£8 million poorer
Events this week have revealed £8 million of public money has been spent failing to provide a Common Performance Management Platform project for the eight police forces.
The press briefing, quickly arranged on the same day I received a letter from the Association of Chief Police Officers for Scotland (Acpos) admitting the project had been abandoned, was in my view a cynical attempt to prevent light being cast on this miserable situation.
What has not been announced, however, is why it failed, who was responsible for ensuring delivery of the system, what system of oversight was in place and what penalties are to be paid by those companies that have failed in this project.
SNP government ministers could not distance themselves any faster from this matter – a response so typical of this government when it is expected to show leadership and recognise some responsibility for public service spending.
At the same time Acpos remains silent on the matter. Steria, the private sector provider, offered no additional information, nor did a mysterious, unnamed third-party supplier which apparently received a “significant proportion” of the £4m capital expenditure have anything to add.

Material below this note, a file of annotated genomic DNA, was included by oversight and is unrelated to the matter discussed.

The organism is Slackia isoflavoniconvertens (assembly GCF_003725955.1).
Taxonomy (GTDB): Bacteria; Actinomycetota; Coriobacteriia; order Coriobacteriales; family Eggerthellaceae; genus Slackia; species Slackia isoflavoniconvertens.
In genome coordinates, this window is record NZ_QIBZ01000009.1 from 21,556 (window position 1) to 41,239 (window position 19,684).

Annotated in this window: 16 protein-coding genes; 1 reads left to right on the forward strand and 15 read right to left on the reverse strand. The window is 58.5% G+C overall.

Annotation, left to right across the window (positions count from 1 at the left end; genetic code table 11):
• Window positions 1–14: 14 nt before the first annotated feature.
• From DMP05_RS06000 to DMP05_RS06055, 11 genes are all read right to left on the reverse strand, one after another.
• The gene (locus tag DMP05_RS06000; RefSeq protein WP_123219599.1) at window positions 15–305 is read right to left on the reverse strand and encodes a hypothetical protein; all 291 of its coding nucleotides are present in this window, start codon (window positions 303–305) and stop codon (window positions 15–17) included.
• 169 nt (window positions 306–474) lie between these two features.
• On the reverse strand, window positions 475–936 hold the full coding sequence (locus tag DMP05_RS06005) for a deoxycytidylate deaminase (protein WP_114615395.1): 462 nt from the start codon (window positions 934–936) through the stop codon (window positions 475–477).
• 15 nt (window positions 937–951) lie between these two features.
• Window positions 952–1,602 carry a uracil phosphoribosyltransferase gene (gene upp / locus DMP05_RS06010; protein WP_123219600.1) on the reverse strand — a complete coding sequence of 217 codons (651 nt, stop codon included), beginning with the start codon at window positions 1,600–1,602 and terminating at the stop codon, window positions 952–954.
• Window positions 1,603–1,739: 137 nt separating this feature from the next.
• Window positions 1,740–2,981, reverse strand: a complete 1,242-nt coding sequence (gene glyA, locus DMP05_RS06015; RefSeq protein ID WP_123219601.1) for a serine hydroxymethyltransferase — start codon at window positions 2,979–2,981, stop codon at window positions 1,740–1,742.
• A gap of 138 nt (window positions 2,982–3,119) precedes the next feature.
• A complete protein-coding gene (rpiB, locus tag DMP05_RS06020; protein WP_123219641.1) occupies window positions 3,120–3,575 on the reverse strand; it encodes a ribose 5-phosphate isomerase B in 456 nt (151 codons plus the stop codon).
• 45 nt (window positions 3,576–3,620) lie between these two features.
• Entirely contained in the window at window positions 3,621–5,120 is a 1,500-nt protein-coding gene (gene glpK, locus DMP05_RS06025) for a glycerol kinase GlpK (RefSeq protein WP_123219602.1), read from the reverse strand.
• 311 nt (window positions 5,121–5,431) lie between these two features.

Yet again the public is expected to foot the substantial bill without comment and forget the matter.
Even Audit Scotland seems unable to review the project as Acpos has operated as a private company in this matter and is therefore beyond Audit Scotland’s remit.
This is intolerable. How are we to have any confidence in the SNP government’s ability to deliver a much-needed single police force with a budget of £1.4 billion if it is incapable of ensuring £8m can be properly spent and accounted for to the satisfaction of the public?
Where is the independent, democratically appointed body able to break into this cycle of self-interest to deliver proper transparency?
I first raised this matter in May and was required to wait patiently till the end of August for this announcement.
Is it really too much to expect that highly paid police chiefs, managers and civil servants will produce a proper account of what went wrong with yet another IT project about which we were promised so much?
Is it also too much to expect that a government minister will step forward and explain this matter fully?
Graeme Pearson MSP
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Monday 20 May 2013
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